Mr. Llwyd: To ask the Secretary of State for Justice what assessment he has made of the delivery of domestic violence programmes in probation areas in Wales against delivery timetables in (a) 2006-07 and (b) 2007-08. 
Maria Eagle: National guidance to probation areas states that offenders sentenced to a community order with a requirement to attend an accredited domestic violence programme should commence the group work programme by the 12th week of the order. In some cases this timeline can be altered at the discretion of the offender manager. There is no timetable for offenders on licence.
Offenders waiting for a place on a domestic violence programme are under the supervision of their offender manager. The offender manager will monitor the risk posed by the offender and manage it. Additionally the offender manager will normally prepare offenders for the programmes by carrying out set work. This can take between six and 12 weeks.
Maria Eagle: Available information on the number of proceedings at magistrates courts for speed limit offences within the Metropolitan and city of London police force areas combined from 2001 to 2005 (latest available) is provided in the following table. 2006 data will be available later this year.
|Proceedings at magistrates courts for speed limit offences( 1) , London( 2) , 2001 to 2005|
|Number of offences|
|(1) Offences under the Road Traffic Regulations Act 1984 ss. 16, 81, 84, 86, 88 and 89; Motor Vehicles (Speed Limits on Motorways) Regs 1973; Parks Regulation (Amendment) Act 1926byelaws made thereunder.|
(2) Metropolitan and city of London police combined.
Every effort is made to ensure that the figures presented are accurate and complete. However, it is important to note that these data have been extracted from large administrative data systems generated by the courts. As a consequence, care should be taken to ensure data collection processes and their inevitable limitations are taken into account when those data are used.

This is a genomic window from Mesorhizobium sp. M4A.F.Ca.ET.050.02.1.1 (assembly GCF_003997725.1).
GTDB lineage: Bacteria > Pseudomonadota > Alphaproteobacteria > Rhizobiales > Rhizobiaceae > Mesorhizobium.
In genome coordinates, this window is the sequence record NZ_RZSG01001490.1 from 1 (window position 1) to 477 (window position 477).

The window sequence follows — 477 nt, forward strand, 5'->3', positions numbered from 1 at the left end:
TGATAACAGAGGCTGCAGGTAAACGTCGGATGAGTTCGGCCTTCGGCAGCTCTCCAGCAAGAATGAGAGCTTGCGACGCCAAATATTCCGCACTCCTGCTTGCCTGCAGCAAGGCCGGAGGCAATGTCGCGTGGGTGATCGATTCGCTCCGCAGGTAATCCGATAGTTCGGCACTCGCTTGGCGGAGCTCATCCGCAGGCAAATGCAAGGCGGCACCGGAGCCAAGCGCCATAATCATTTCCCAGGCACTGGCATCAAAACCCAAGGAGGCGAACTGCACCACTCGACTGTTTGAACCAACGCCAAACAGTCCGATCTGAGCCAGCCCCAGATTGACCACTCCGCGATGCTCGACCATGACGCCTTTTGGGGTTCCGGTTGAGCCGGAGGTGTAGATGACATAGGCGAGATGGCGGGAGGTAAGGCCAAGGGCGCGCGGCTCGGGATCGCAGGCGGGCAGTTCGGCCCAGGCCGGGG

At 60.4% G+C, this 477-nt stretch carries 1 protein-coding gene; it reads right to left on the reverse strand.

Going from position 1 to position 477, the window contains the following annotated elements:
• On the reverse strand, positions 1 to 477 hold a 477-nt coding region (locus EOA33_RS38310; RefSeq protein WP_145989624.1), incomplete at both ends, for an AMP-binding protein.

Andrew George: To ask the Secretary of State for Justice how many drivers have been (a) cautioned for and (b) convicted of speeding in (i) St Ives constituency, (ii) Cornwall, (iii) the South West Region, (iv) Greater London and (v) England in the last 12 months. 
|Written warnings( 1) issued and findings of guilt at all courts for speeding offences( 2) within Devon and Cornwall police force area, the south west region, Greater London( 3) and England, 2005|
|Number of offences|
|Written warnings||Findings of guilt|
|(1 )Written warnings only. Formal cautions are not given for summary motoring offence of speeding.|
(2 )Offences under the Road Traffic Regulations Act 1984 ss. 16, 81, 84, 86, 88 and 89; Motor Vehicles (Speed Limits on Motorways) Regs 1973; Parks Regulation (Amendment) Act 1926byelaws made thereunder.
(3 )Metropolitan and city of London police combined.
1. 0 means less than 50.
2. Every effort is made to ensure that the figures presented are accurate and complete. However, it is important to note that these data have been extracted from large administrative data systems generated by the courts and police forces. As a consequence, care should be taken to ensure data collection processes and their inevitable limitations are taken into account when those data are used.
To ask the Secretary of State for Justice what assessment has been made of the effectiveness of (a) prisons, ( b) community rehabilitation orders
and (c) drug treatment and testing orders in stopping drug taking by offenders. 
Mr. Hanson: There is evidence to support the effectiveness of certain treatments in reducing substance misuse. Treatments which are effective in addressing substance misuse include pharmacotherapies (e.g. methadone); psychological treatments; residential rehabilitation; 12-step treatment; and therapeutic communities(1).
The best available measure of drug prevalence in prisons is the random mandatory drug testing (rMDT) programme, which routinely tests prisoners chosen at random for panel of drugs. The positive rate for rMDT has dropped from down from 24.4 per cent. in 1996-97 to 8.8 per cent. in 2006-07(3).